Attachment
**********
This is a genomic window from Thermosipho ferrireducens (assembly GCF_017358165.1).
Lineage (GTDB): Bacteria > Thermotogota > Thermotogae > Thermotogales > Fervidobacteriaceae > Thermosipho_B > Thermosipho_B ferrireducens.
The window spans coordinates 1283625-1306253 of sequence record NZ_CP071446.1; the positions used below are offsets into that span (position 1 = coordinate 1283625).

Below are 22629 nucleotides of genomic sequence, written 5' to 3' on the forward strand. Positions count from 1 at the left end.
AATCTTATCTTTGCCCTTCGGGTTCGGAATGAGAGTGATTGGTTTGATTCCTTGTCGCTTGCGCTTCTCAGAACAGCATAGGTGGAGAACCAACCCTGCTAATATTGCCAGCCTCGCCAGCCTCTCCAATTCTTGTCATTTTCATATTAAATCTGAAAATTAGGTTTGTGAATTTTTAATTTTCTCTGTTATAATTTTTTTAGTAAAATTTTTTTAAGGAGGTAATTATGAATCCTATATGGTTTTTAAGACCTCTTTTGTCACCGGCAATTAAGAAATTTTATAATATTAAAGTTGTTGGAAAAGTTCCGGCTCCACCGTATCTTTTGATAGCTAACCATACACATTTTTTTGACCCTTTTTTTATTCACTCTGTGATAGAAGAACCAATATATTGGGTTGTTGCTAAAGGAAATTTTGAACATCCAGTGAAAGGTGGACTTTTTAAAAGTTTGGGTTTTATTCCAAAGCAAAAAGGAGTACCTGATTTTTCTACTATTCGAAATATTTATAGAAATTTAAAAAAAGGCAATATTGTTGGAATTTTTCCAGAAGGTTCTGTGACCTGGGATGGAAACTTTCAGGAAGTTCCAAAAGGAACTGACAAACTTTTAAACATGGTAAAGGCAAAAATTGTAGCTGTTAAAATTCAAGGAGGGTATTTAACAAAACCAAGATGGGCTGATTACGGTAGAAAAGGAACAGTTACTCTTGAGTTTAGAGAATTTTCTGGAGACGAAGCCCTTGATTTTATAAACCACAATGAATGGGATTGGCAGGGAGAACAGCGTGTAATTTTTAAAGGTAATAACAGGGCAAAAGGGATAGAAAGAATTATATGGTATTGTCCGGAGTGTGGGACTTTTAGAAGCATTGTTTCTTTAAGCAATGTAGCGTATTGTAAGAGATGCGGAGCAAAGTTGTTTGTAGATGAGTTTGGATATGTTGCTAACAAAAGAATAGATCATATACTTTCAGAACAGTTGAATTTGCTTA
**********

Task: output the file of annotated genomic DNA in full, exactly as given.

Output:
This is a genomic window from Thermosipho ferrireducens (assembly GCF_017358165.1).
Lineage (GTDB): Bacteria > Thermotogota > Thermotogae > Thermotogales > Fervidobacteriaceae > Thermosipho_B > Thermosipho_B ferrireducens.
The window spans coordinates 1283625-1306253 of sequence record NZ_CP071446.1; the positions used below are offsets into that span (position 1 = coordinate 1283625).

Below are 22629 nucleotides of genomic sequence, written 5' to 3' on the forward strand. Positions count from 1 at the left end.
AATCTTATCTTTGCCCTTCGGGTTCGGAATGAGAGTGATTGGTTTGATTCCTTGTCGCTTGCGCTTCTCAGAACAGCATAGGTGGAGAACCAACCCTGCTAATATTGCCAGCCTCGCCAGCCTCTCCAATTCTTGTCATTTTCATATTAAATCTGAAAATTAGGTTTGTGAATTTTTAATTTTCTCTGTTATAATTTTTTTAGTAAAATTTTTTTAAGGAGGTAATTATGAATCCTATATGGTTTTTAAGACCTCTTTTGTCACCGGCAATTAAGAAATTTTATAATATTAAAGTTGTTGGAAAAGTTCCGGCTCCACCGTATCTTTTGATAGCTAACCATACACATTTTTTTGACCCTTTTTTTATTCACTCTGTGATAGAAGAACCAATATATTGGGTTGTTGCTAAAGGAAATTTTGAACATCCAGTGAAAGGTGGACTTTTTAAAAGTTTGGGTTTTATTCCAAAGCAAAAAGGAGTACCTGATTTTTCTACTATTCGAAATATTTATAGAAATTTAAAAAAAGGCAATATTGTTGGAATTTTTCCAGAAGGTTCTGTGACCTGGGATGGAAACTTTCAGGAAGTTCCAAAAGGAACTGACAAACTTTTAAACATGGTAAAGGCAAAAATTGTAGCTGTTAAAATTCAAGGAGGGTATTTAACAAAACCAAGATGGGCTGATTACGGTAGAAAAGGAACAGTTACTCTTGAGTTTAGAGAATTTTCTGGAGACGAAGCCCTTGATTTTATAAACCACAATGAATGGGATTGGCAGGGAGAACAGCGTGTAATTTTTAAAGGTAATAACAGGGCAAAAGGGATAGAAAGAATTATATGGTATTGTCCGGAGTGTGGGACTTTTAGAAGCATTGTTTCTTTAAGCAATGTAGCGTATTGTAAGAGATGCGGAGCAAAGTTGTTTGTAGATGAGTTTGGATATGTTGCTAACAAAAGAATAGATCATATACTTTCAGAACAGTTGAATTTGCTTA